After the tour, enjoy a romantic dinner with wine pairings at the South End’s Cinquecento or Masa Restaurants; Harvard Square’s Nubar Restaurant; the North End’s Aragosta Bar & Bistro or Davide Restaurant. Each restaurant will offer an exclusive prix fixe menu that will be available just for City Wine Tour guests.

The tour is available on Saturday, February 16, 2013. Reservations can be made by calling City Wine Tours at 855-455-8747 ext. 3.

Cinquecento Menu
Masa Menu
Nubar Menu
Aragosta Menu
Davide Menu

South End 2.0

January 17th, 2013

Filled with award-winning restaurants, wine shops, and culture, Boston’s South End has long been one of our favorite neighborhoods.

2012 brought many exciting new additions to the neighborhood, including; Cinquecento Restaurant, the Urban Grape Wine Shop, and Zocalo Mexican Restaurant, among others. With all of the new additions, it became clear that we couldn’t limit our South End Tours to only three stops. Starting this January, you can now choose between two separate South End Tours!

Saturday tours bring guests to –

Gaslight Brasserie

Gaslight, Brasserie du Coin is a classic neighborhood Parisian brasserie. We find Gaslight’s decor is warm and inviting. Our Ambassadors lead a tasting at its hand crafted Parisian zinc bar surrounded by reclaimed wood floors, mosaic tiles, beamed wood ceilings, nicotine stained walls and antique mirror. What a fun way to kick off the tour!

Cinquecento

Say Festeggiamo for: Cinquecento, this bold new Romanesque incarnation of the old Rocca space on Harrison Avenue, will be the 2nd stop on your South End wine tour. This much anticipated. 250 seat restaurant with a 100 bottle wine list features provincial roman cuisine from Chef Chris Robins (Gaslight Alum). How big of a deal is Cinquecento? So big that the Globe Magazine devoted ten pages to the restaurant’s backstory almost a year ago. With exposed red brick, reclaimed wood tables, an Italian onyx marble bar, and endless bottles of Campari, the space has a subtle Italian feel and an upscale coziness. Saluti!

Masa

Our tour concludes at Masa. Masa offers an award winning menu of “new Southwest” cuisine, pairing flavors and cooking styles of the South Western kitchen with local New England ingredients. We will taste two savory red wines paired with Yucca Fries, Steak Tostada, Queso Fundido Empandas, and Grilled Chorizo. We highly recommend booking reservations for dinner after the tour!

Sunday tours wind their way through the South End with stops at –

Forum

Forum is a modern interpretation of a city dining experience. Located on Bolyston Street, Forum boasts two distinct floors, two bars, an outdoor patio and cafe space, and a 1300 bottle wine cellar! Designed to provide a romantic atmosphere, the dining room offers unobstructed views of Boylston Street. This is your first stop on your tour. You’ll start off with savory small bites as your Wine Ambassador shares the nuances of wine tasting.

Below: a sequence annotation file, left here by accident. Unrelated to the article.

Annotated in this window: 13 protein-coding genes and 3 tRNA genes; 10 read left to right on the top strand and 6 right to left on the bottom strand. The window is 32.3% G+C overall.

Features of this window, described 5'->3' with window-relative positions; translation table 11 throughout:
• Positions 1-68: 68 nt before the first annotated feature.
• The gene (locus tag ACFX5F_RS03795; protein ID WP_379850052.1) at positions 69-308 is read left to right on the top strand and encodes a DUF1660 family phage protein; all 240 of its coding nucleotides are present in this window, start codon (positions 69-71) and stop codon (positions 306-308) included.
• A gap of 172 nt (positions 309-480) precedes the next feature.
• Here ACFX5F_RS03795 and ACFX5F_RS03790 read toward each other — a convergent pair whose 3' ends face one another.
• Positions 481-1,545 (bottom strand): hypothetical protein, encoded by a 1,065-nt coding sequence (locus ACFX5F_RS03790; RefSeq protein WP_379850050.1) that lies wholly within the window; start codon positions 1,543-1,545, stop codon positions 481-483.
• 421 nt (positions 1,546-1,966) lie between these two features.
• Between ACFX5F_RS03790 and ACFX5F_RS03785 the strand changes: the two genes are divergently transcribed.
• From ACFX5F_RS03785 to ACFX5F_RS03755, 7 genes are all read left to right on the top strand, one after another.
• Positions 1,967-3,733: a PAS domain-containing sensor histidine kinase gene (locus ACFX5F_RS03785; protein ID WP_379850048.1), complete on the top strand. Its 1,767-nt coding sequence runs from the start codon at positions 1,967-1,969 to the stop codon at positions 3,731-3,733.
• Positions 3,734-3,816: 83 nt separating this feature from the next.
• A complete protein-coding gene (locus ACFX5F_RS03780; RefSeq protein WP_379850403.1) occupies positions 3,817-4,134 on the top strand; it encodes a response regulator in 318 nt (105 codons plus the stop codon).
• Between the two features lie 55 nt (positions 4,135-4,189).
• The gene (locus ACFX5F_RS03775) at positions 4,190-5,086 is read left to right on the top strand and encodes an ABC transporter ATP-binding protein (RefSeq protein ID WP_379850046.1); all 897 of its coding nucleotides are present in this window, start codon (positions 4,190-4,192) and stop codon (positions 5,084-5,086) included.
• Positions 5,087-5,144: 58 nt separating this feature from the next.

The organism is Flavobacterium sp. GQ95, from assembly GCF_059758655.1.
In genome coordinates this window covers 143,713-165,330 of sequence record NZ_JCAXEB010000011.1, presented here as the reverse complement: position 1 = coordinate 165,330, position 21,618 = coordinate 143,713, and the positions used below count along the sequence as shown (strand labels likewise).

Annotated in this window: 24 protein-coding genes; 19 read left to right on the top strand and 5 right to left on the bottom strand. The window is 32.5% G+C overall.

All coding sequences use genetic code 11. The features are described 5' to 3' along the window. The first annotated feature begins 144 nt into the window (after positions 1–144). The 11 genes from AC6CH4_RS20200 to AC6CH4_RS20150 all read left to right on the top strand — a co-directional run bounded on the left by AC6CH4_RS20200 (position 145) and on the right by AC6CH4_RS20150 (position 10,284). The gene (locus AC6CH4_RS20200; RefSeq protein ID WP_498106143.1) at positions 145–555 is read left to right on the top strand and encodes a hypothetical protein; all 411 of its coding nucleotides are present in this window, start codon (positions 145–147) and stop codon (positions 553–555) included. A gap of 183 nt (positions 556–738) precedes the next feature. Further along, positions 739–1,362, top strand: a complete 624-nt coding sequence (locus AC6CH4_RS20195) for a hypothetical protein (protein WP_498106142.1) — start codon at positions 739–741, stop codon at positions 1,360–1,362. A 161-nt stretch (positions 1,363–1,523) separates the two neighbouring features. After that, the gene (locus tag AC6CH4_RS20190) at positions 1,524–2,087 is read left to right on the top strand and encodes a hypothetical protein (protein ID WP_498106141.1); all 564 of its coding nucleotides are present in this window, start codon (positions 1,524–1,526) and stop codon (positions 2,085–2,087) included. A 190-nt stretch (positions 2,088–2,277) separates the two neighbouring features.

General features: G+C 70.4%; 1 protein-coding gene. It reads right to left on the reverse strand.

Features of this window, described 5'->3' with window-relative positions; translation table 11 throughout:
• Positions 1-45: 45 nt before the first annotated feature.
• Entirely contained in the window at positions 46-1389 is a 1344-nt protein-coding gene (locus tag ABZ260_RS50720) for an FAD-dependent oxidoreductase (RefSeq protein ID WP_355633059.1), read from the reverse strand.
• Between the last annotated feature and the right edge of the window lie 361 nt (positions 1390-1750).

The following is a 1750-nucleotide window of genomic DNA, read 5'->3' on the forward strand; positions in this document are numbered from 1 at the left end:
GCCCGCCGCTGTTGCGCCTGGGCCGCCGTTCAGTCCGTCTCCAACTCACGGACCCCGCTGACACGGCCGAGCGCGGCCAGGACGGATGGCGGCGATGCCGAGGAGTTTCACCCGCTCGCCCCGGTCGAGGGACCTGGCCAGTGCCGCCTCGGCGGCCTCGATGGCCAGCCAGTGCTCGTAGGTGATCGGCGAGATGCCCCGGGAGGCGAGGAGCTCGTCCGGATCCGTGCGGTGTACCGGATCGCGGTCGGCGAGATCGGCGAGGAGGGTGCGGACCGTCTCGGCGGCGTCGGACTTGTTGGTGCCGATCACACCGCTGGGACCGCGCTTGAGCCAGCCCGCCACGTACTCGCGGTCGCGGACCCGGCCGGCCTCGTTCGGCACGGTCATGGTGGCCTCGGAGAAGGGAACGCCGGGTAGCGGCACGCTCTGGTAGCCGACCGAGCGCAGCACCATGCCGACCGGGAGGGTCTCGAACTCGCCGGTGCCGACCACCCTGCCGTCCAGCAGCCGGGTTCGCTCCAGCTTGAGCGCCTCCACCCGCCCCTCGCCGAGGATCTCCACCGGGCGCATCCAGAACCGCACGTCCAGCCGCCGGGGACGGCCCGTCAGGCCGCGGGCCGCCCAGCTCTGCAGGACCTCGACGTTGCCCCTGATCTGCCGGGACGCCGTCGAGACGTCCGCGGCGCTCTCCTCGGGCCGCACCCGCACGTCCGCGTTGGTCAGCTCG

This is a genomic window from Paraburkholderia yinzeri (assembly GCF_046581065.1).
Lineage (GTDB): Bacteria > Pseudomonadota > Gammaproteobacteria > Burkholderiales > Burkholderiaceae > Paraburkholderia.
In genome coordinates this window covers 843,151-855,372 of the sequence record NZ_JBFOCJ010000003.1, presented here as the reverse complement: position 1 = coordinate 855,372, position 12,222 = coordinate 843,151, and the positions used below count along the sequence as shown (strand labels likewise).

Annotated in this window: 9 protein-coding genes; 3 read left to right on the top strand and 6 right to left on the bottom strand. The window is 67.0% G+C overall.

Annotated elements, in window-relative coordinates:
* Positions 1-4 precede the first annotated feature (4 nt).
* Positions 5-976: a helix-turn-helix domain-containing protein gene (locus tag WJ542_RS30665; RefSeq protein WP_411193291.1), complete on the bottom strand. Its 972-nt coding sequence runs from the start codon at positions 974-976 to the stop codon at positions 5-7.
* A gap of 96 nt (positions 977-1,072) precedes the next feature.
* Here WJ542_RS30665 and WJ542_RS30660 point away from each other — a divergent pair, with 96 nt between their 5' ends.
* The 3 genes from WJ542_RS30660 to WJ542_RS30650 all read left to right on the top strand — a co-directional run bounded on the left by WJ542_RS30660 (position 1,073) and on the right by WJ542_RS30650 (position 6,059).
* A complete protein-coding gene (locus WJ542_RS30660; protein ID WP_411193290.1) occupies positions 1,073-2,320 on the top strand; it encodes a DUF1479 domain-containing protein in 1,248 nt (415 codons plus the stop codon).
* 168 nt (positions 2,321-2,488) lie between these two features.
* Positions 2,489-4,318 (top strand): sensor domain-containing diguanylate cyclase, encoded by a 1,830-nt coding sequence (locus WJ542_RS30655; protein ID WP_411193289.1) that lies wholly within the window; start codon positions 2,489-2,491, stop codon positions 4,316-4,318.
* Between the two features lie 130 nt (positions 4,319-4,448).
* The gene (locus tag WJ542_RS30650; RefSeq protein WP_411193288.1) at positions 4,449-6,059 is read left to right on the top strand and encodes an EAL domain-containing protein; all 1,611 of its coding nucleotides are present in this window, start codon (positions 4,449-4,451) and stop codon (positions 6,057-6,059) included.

Zocalo

Zocalo Mexican Grill spices up our South End tour as the 2nd stop on your wine tour. Zozalo’s contemporary Mexican cuisine based on traditional culinary recipes utilizing high quality, authentic, and fresh ingredients. Executive Chef Ricardo Ramos expands on his growing restaurant group with bigger and bolder wines from South of the border. Enjoy a rare glimpse into authentic Mexican cooking while we taste exotic and bold wines to pair!

Urban Grape

The brainchild of TJ Douglas, “The Urban Grape” recently welcomed its 2nd location in the South End, and boasts wine for every palate. We’ll use their simple, yet spot-on “Progressive Shelving” system, as well as their Enomatic tasting machine, to find you exactly what you like. A moment of zen for wine lovers everywhere. Join us at our final location, in this elegantly designed contemporary space, where they focus on community, and the simple pleasures of drinking great wine!

Tours are offered each Saturday and Sunday at 3:00pm and last approximately two hours.
Tickets are $56 per person can be purchased online at www.citywinetours.com or by calling 855-455-8747.

5 Solutions to Your Holiday Wine Problems

December 24th, 2012

Attention holiday shopping procrastinators, still stuck for that impossible someone on your shopping list? Was there one host or hostess you had forgotten to get a little something for? We at City Wine Tours have the cure for what ails you. That’s right it’s our last minute holiday wine guide! Something to carry you through the Christmas festivities, New Year’s Eve and even those belated January holiday parties (I myself have three on the agenda already.)

No matter what your holiday quandary we have a wine for that!

Problem: Your host or hostess is not a wine drinker.
Solution: Get them a bottle anyway! Unless their households are truly dry (in which case why are you going there in the first place?), a bottle of wine is always an appropriate gift. If they do not imbibe regularly, they still have guests and friends that do. Your perfect bottle selection will allow them to look slick and knowledgeable in front of company, and that is a present in and of itself. Additionally, think of the regifting possibilities!

Problem: Your family function runs the gamut from Uncle Larry who still thinks white Zinfandel is a thing (FYI it’s not) to Cousin Charles, the connoisseur that will spend hours regaling you with his last trip to Burgundy. How can you buy a wine that pleases them both and will not break the bank?

Solution: According to our Chief Wine Ambassador, Wesley Narron, the solution is Vouvray for the white and Rioja for the red.